If the Being of whom all this can be truthfully affirmed is not God, surely there is no God. If He who is called by Divine names, who wears Divine titles, who possesses Divine attributes, who performs Divine works, and is represented as worthy of Divine worship, has not a Divine nature, it is simply impossible to express the doctrine of the Deity in language. I have hastily skimmed over the surface of a very limited portion of the Scriptures to establish this doctrine, but enough has been said to prove it to the satisfaction of any mind that is submissive to the authority of God's word; and I must add that its cordial reception on your part, dear reader, is absolutely essential to your salvation. Nothing can be more offensive in the sight of the Father than the denial of the Divinity of His Son; and hence He says to us by the Spirit, "If there come any unto you, and bring not this doctrine, receive him not into your house, neither bid him Godspeed: for he that biddeth him Godspeed is partaker of his evil deeds."36 But besides the blasphemy of denying His Divinity, I may say that it becomes an absolute necessity if we are to be saved, because none but a Divine person could be the end of a Divine law. I would not hang the interests of my undying soul upon the arm of the strongest seraph in heaven; for angels have sinned and fallen from their high estate;37 and I need, yea, I must have, the righteousness, the power, and the unchangeableness of a Divine Redeemer as the solid foundation of my hope before I can find lasting repose.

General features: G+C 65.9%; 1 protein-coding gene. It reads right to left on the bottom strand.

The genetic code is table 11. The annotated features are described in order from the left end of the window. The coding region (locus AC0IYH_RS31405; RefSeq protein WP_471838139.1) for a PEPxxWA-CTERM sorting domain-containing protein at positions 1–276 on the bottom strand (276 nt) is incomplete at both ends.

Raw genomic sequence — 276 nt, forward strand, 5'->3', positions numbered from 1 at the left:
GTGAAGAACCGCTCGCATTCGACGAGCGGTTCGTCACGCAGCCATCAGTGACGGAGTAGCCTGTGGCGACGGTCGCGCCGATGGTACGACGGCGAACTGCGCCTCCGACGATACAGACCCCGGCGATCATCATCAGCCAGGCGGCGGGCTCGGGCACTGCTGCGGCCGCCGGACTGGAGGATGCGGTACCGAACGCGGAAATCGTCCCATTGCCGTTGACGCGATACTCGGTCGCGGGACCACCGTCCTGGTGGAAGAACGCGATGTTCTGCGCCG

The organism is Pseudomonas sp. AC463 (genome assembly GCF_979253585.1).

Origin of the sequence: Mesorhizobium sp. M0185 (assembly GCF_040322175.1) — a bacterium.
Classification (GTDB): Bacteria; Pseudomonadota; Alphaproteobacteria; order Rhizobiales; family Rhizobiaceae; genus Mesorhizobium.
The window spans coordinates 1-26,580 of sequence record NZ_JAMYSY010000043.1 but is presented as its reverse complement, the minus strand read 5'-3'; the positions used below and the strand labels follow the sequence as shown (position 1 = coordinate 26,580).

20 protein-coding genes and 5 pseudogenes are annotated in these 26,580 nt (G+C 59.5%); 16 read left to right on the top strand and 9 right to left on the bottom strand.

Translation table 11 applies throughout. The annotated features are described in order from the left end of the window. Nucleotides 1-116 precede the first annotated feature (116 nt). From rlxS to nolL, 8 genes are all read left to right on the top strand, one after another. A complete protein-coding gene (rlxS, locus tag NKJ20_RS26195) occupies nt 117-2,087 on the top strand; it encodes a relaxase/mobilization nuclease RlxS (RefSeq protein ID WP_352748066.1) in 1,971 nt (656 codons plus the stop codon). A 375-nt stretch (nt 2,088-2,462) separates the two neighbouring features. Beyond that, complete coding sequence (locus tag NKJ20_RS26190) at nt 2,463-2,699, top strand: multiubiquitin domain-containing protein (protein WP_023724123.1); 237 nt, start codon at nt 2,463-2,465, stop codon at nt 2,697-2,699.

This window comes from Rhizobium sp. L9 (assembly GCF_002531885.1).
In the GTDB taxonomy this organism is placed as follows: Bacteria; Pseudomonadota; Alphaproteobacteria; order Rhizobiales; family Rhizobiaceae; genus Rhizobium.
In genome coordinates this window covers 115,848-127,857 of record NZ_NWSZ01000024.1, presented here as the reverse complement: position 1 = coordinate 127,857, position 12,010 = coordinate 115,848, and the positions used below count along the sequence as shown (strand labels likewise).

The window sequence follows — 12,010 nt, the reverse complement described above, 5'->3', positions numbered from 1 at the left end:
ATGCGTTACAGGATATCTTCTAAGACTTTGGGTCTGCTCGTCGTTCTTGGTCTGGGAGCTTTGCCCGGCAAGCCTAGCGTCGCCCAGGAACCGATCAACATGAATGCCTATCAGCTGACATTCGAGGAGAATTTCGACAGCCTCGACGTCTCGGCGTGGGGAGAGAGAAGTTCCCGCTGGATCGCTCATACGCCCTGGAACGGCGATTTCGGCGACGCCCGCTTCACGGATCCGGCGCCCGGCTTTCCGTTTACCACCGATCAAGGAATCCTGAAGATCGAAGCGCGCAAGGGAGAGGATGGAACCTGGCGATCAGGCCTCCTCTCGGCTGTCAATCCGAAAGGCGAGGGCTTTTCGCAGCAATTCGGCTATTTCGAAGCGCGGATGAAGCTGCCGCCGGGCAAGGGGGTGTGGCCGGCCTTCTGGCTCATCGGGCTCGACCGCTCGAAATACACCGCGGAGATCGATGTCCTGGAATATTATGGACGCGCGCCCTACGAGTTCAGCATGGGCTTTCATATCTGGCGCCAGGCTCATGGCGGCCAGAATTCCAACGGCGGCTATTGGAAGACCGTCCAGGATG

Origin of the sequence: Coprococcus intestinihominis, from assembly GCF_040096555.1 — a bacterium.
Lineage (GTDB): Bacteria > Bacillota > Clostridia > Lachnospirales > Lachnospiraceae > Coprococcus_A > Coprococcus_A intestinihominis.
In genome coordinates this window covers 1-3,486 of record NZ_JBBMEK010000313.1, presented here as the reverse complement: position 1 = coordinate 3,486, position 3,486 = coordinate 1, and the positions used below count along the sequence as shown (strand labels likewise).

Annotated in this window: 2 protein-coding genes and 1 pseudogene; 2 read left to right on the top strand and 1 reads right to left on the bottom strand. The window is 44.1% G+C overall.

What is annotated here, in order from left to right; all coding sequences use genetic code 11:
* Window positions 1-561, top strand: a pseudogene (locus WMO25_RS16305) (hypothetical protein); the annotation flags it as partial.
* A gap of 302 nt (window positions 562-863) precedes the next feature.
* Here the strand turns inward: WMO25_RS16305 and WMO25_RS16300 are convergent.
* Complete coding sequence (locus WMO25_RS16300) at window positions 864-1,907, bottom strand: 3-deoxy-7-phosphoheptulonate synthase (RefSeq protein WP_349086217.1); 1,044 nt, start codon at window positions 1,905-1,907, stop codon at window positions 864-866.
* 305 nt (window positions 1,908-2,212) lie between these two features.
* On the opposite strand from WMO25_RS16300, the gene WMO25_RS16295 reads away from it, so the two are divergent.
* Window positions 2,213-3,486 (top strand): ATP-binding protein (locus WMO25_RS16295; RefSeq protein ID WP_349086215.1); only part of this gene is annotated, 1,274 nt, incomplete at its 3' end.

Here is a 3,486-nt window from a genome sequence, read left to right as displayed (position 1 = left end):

This need is precisely and perfectly met in the person and work of "Christ Jesus, who, being in the form of God, thought it not robbery to be equal with God: but made himself of no reputation [emptied himself], and took upon him the form of a servant, and was made in the likeness of men; and being found in fashion as a man, he humbled himself, and became obedient unto death, even the death of the cross."38 If the phrase, "took upon him the form of a servant," means that He was truly man, it is equally certain that the phrase, "being in the form of God," means that He was truly God; and if you ask me how God could become man, I reply, I do not know, nor care to know, because the blessed fact satisfies my mind and heart; and until I can tell how I raise my hand, or how a blade of grass grows, I shall not reject the glorious doctrine of the incarnation on account of its mystery. "Without controversy great is the mystery of godliness: God was manifest in the flesh, justified in the Spirit, seen of angels, preached unto the Gentiles, believed on in the world, received up into glory."39 Man's ignorance should never be weighed against God's positive testimony, and we find that this testimony was given hundreds of years before the birth of Jesus in the form of a prophecy: "Behold, a virgin shall conceive, and bear a son, and shall call his name Immanuel."40 Turning to the New Testament, we read, "Now the birth of Jesus Christ was on this wise: When as his mother Mary was espoused to Joseph, before they came together, she was found with child of the Holy Ghost. . . . Now all this was done, that it might be fulfilled which was spoken of the Lord by the prophet, saying, Behold, a virgin shall be with child, and shall bring forth a son, and they shall call his name Immanuel, which, being interpreted, is, God with us."41 Here the voice of the Eternal is heard speaking to the proud intellect, saying, "Be still, and know that I am God:"42 and here it is the highest province of reason to sit reverently at the manger of Bethlehem, and gaze with adoring gratitude upon the sublime mystery of incarnate love. "When the fulness of the time was come, God sent forth his Son, made of a woman, made under the law, to redeem them that were under the law, that we might receive the adoption of sons."43 "For what the law could not do, in that it was weak through the flesh, God sending his own Son in the likeness of sinful flesh, and for sin, condemned sin in the flesh: that the righteousness of the law might be fulfilled in us, who walk not after the flesh, but after the Spirit."44